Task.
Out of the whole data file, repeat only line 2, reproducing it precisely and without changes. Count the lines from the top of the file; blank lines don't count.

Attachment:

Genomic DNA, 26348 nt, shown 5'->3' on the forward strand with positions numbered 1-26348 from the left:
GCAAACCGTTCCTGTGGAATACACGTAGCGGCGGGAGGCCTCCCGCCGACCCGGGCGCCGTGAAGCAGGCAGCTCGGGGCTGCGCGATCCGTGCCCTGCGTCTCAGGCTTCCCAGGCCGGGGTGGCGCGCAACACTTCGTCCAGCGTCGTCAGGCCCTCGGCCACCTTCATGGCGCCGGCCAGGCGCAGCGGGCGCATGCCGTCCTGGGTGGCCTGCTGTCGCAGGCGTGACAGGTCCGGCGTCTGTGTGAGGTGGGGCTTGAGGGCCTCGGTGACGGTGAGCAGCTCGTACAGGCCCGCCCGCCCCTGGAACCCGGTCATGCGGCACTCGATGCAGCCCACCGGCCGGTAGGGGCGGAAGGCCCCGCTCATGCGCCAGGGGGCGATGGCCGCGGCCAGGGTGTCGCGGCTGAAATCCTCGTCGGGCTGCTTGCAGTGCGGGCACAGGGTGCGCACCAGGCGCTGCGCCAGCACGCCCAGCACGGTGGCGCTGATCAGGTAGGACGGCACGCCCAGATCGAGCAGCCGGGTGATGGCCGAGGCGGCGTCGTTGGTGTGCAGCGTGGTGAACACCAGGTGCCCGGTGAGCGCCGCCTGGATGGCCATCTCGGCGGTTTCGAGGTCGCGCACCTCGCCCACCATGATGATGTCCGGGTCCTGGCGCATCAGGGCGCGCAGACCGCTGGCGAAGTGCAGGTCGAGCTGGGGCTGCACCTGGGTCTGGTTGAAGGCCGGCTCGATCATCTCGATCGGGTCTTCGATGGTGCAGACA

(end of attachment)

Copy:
GCAAACCGTTCCTGTGGAATACACGTAGCGGCGGGAGGCCTCCCGCCGACCCGGGCGCCGTGAAGCAGGCAGCTCGGGGCTGCGCGATCCGTGCCCTGCGTCTCAGGCTTCCCAGGCCGGGGTGGCGCGCAACACTTCGTCCAGCGTCGTCAGGCCCTCGGCCACCTTCATGGCGCCGGCCAGGCGCAGCGGGCGCATGCCGTCCTGGGTGGCCTGCTGTCGCAGGCGTGACAGGTCCGGCGTCTGTGTGAGGTGGGGCTTGAGGGCCTCGGTGACGGTGAGCAGCTCGTACAGGCCCGCCCGCCCCTGGAACCCGGTCATGCGGCACTCGATGCAGCCCACCGGCCGGTAGGGGCGGAAGGCCCCGCTCATGCGCCAGGGGGCGATGGCCGCGGCCAGGGTGTCGCGGCTGAAATCCTCGTCGGGCTGCTTGCAGTGCGGGCACAGGGTGCGCACCAGGCGCTGCGCCAGCACGCCCAGCACGGTGGCGCTGATCAGGTAGGACGGCACGCCCAGATCGAGCAGCCGGGTGATGGCCGAGGCGGCGTCGTTGGTGTGCAGCGTGGTGAACACCAGGTGCCCGGTGAGCGCCGCCTGGATGGCCATCTCGGCGGTTTCGAGGTCGCGCACCTCGCCCACCATGATGATGTCCGGGTCCTGGCGCATCAGGGCGCGCAGACCGCTGGCGAAGTGCAGGTCGAGCTGGGGCTGCACCTGGGTCTGGTTGAAGGCCGGCTCGATCATCTCGATCGGGTCTTCGATGGTGCAGACA